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Bringing a new child into your family is a wonderful thing, but it can involve complicated legal issues. Whatever your unique family situation, we will help you navigate the adoption process. We will explain the legal issues regarding the various types of adoption and make sure you understand your options and rights.


  • What should I do if I want to adopt a child or give up my child for adoption?
    Adoption law can be very complex, so it is best to contact a lawyer right away. A lawyer can help you navigate through the process. Contact Pillow Hayes Family Law

  • How can I learn about the adoption process?
    The US Department of Health and Human Services has put together an outstanding resource that can give you an overview of the process. Pillow Hayes Family Law can guide you through the process according to your unique circumstances. Contact Us.

  • Are there different kinds of adoption?
    ​In Georgia, there are actually six different types of adoption:

    • Public or private agency adoptions: The State or a private adoption agency places the child with the adoptive parents.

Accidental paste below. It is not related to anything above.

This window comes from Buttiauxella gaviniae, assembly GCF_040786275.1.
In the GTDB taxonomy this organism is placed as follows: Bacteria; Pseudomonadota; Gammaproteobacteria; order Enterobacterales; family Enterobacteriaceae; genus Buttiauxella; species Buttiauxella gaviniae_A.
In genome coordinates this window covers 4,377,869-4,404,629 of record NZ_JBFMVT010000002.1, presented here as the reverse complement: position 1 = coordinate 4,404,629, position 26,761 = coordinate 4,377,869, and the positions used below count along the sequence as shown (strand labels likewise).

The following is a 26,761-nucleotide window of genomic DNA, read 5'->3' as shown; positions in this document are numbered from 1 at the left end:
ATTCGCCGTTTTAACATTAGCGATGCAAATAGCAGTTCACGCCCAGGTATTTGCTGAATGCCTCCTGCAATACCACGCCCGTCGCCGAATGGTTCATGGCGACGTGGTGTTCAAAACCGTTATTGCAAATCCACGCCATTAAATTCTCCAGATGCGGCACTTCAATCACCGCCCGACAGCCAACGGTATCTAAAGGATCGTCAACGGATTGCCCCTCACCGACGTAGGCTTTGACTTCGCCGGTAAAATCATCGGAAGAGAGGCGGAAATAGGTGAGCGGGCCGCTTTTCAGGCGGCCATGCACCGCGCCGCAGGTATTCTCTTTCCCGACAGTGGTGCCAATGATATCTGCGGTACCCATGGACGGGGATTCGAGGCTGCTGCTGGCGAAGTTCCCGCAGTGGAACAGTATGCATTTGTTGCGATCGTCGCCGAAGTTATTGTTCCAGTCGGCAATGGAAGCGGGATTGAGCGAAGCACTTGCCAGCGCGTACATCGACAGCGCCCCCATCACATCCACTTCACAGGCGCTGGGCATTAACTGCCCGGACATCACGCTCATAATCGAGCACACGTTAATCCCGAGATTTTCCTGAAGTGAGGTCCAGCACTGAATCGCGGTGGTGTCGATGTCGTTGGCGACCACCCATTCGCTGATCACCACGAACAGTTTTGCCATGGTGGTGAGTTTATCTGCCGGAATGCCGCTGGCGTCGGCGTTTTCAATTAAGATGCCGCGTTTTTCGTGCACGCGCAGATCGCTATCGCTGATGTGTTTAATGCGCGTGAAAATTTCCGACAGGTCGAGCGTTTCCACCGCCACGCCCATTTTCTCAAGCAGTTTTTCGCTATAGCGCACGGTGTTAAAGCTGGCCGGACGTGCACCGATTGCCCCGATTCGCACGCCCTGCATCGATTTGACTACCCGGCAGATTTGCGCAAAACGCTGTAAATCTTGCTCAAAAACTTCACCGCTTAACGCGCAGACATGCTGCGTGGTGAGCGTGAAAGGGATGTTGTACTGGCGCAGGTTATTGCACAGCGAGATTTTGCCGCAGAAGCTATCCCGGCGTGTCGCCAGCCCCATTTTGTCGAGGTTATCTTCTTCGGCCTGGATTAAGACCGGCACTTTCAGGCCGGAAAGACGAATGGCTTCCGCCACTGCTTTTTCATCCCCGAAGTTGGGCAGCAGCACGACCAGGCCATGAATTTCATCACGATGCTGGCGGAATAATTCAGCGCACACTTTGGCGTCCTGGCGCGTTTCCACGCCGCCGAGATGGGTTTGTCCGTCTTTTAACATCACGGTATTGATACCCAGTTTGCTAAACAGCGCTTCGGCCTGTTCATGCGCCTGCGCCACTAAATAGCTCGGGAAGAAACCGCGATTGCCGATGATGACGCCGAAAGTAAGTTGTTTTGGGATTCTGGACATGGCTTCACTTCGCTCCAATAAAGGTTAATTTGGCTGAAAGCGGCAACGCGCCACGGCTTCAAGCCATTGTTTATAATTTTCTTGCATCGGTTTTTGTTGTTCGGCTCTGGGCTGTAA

• Adoptions by third parties: Someone who is not a stepparent or a relative adopts the child. These adoptions do not involve an agency.

    • Stepparent adoptions: A stepparent adopts the child.

    • Adoptions by relatives: Relatives by blood or marriage including a grandparent, great-grandparent, aunt, uncle, great aunt, great uncle or a sister or brother of the child adopts the child.

    • Adoptions by foreign decree: The child has already been adopted in another country. The child must have a valid visa in the United States.

    • Adult adoptions: The person to be is adopted is over 18.

  • Who can adopt?
    ​In Georgia, there are several conditions you must meet in order to adopt a child:

    • You must have lived in Georgia for at least 6 months before filing the petition;

    • You must be at least 10 years older than the child;

    • You must be at least 25 years old unless you are married and living with your spouse;

    • If you are married, you must adopt with your spouse (unless you are the child’s stepparent); and

    • You must have the money, health and mental ability to take care of the child

  • Will someone inspect my home if I adopt?
    ​You must have a home investigation if:

    • you are adopting a child through an agency (Agency Adoption) or

    • if you are not related to the child you are adopting and you are not the step-parent (Third-Party Adoption).

The judge will send someone to your home to make sure everything you said in the Petition for Adoption is accurate. They will also conduct a criminal background check on you and your spouse.